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Citizenship and Migration

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This list gives only a few titles of books that have been influential and also that are available in English.


Aleinikoff, Alexander. & Klusmeyer, Douglas B. 2002: Citizenship Policies for an Age of Migration, Carnegie Endowment for International Peace, Washington D.C.
Liberal democracies, facing high levels of immigration, are rethinking citizenship policies. How should liberal states fashion membership policies for newcomers? A panel of international experts convened by the Carnegie Endowment for International Peace offers detailed and important recommendations on issues of acquisition of citizenship, dual nationality and the political, social, and economic rights of immigrants.

Bauböck, R. 1994: Transnational Citizenship: Membership and Rights in International Migration, Edward Elgar, Northhampton.
Regional integration, mass migration and the development of transnational organizations are just some of the factors challenging the traditional definitions of citizenship. In this book, Rainer Bauböck argues that citizenship rights will have to extend beyond nationality and state territory if liberal democracies are to remain true to their own principles of inclusive membership and equal basic rights.

Bauböck, Rainer, Eva Ersbøll, Kees Groenendijk & Harald Waldrauch (Eds.) 2006: The Acquisition and Loss of Nationality. Policies and Trends in 15 European states, 2 volumes, Amsterdam University Press, Amsterdam.
Nationality and citizenship have recently become a hotly contested policy field in several European states. Reforms of the acquisition or loss of nationality have been shaped by concerns about the integration of immigrants as well as by attempts to strengthen ties with emigrants. A team of 30 researchers has examined nationality laws and their implementation in the pre-2004 Member States of the European Union. Volume 2 of this study presents detailed studies of each country’s nationality laws, their historical background and current provisions. It is a companion to volume 1 which contains comparative analyses based on a novel methodology that permits a detailed comparison how nationality can be acquired or lost across all 15 countries. The results show divergent trends towards liberalization in some countries and new restrictions of access to nationality in others.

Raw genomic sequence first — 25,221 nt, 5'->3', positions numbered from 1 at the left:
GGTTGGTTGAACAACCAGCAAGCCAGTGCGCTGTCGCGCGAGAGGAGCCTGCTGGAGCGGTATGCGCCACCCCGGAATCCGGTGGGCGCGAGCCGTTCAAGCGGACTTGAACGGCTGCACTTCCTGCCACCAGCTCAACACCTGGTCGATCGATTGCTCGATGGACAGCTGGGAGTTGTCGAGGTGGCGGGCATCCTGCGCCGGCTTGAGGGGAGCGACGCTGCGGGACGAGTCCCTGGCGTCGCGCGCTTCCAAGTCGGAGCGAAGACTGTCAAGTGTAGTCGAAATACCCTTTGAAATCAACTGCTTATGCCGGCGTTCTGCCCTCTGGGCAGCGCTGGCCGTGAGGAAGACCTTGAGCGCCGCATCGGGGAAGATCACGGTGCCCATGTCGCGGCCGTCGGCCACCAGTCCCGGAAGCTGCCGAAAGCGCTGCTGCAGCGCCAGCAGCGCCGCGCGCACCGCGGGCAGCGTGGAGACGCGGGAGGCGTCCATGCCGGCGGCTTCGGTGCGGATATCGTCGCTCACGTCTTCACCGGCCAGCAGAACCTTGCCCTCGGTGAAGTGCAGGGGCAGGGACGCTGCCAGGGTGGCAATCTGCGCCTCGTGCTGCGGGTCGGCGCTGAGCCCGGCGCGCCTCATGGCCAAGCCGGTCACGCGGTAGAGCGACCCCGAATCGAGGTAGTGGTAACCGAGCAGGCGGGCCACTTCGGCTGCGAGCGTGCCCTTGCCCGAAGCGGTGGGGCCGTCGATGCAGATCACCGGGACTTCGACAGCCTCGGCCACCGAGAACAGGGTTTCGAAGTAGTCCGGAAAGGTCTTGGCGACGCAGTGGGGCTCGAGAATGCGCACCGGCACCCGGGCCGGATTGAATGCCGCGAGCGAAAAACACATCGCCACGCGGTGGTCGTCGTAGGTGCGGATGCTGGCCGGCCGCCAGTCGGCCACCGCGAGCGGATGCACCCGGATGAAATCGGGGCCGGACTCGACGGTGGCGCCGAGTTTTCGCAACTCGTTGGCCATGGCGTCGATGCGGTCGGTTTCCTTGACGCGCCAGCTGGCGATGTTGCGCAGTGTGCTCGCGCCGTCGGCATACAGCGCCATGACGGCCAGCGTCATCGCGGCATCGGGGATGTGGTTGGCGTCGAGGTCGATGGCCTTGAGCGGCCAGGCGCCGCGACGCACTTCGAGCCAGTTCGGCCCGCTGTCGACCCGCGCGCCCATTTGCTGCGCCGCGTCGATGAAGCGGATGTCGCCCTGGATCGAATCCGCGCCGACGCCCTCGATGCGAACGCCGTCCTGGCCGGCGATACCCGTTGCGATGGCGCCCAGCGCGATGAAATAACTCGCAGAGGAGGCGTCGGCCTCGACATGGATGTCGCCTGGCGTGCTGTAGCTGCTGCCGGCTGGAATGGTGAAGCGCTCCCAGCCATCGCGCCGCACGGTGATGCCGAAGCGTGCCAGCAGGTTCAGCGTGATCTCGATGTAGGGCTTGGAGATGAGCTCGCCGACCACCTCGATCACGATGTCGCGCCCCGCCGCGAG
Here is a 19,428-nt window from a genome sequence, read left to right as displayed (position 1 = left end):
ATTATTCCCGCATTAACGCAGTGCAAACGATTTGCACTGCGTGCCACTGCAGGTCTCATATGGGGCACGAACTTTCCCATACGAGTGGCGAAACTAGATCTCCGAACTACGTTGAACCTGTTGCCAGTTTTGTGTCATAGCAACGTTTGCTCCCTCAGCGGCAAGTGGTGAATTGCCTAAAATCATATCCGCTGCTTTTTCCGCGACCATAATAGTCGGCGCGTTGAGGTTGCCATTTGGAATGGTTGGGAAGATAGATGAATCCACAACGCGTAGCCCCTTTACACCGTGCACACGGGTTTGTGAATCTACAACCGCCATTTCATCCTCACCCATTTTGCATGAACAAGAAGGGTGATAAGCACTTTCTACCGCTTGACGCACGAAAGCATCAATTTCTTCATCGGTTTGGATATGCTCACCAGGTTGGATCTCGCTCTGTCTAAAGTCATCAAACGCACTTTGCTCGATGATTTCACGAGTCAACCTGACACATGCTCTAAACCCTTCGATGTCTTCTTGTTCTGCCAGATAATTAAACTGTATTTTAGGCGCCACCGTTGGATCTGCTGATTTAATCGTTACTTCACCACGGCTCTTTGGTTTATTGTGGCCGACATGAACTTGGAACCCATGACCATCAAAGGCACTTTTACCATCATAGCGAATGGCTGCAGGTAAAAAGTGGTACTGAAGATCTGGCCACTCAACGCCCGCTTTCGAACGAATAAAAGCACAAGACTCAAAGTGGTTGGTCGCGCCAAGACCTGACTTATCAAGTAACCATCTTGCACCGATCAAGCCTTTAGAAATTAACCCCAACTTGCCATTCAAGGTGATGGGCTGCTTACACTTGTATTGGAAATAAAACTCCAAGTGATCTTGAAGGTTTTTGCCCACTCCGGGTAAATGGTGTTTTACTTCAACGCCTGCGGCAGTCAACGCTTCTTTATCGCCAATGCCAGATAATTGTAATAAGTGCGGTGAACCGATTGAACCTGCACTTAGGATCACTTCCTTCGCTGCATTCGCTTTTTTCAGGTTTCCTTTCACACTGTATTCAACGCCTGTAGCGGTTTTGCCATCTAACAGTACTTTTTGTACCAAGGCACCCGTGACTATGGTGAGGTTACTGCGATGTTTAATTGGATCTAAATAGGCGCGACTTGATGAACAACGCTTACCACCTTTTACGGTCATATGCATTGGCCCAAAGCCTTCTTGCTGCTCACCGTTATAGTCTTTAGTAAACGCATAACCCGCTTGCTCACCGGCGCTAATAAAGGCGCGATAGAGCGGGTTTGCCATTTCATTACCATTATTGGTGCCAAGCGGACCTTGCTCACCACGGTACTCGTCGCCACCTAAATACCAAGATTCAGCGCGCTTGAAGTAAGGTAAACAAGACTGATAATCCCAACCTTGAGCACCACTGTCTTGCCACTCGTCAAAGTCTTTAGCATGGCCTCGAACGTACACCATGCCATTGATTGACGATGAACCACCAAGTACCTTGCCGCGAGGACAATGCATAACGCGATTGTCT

Bauböck, Rainer, Bernhard Perchinig & Wiebke Sievers (Eds.) 2007: Citizenship Policies in the New Europe. Amsterdam University Press, Amsterdam. Forthcoming.
This book examines nationality and citizenship laws in the new member states of the European Union mainly Eastern and Central Europe.

Feldblum, Miriam 1999: Reconstructing Citizenship: The Politics of Nationality Reform and Immigration in Contemporary France, State University of New York Press, Albany NY.
Studying the politics of citizenship reforms and immigration in contemporary France, Reconstructing Citizenship reveals the influential roles played by key figures and institutions in reconstructing French citizenship. An extended political process framework is used by Feldblum to study domestic changes in citizenship policies, nationality reforms, and immigrant incorporation politics. Focused on a decade of citizenship conflicts in France, Reconstructing Citizenship provides new insight into the re-envisioning of national membership taking place not just in France, but across European politics today.

Hammar, Tomas 1990: Democracy and the Nation State. Aliens, Denizens and Citizens in a World of International Migration, Ashgate Publishing, Aldershot.
This book deals with participation of democratic processes (elections, parties, public debates) as well as identity and culture in a world of international migration.

Joppke, Christian 2000: Immigration and the Nation-State: The United States, Germany and Great Britain, Oxford University Press, Oxford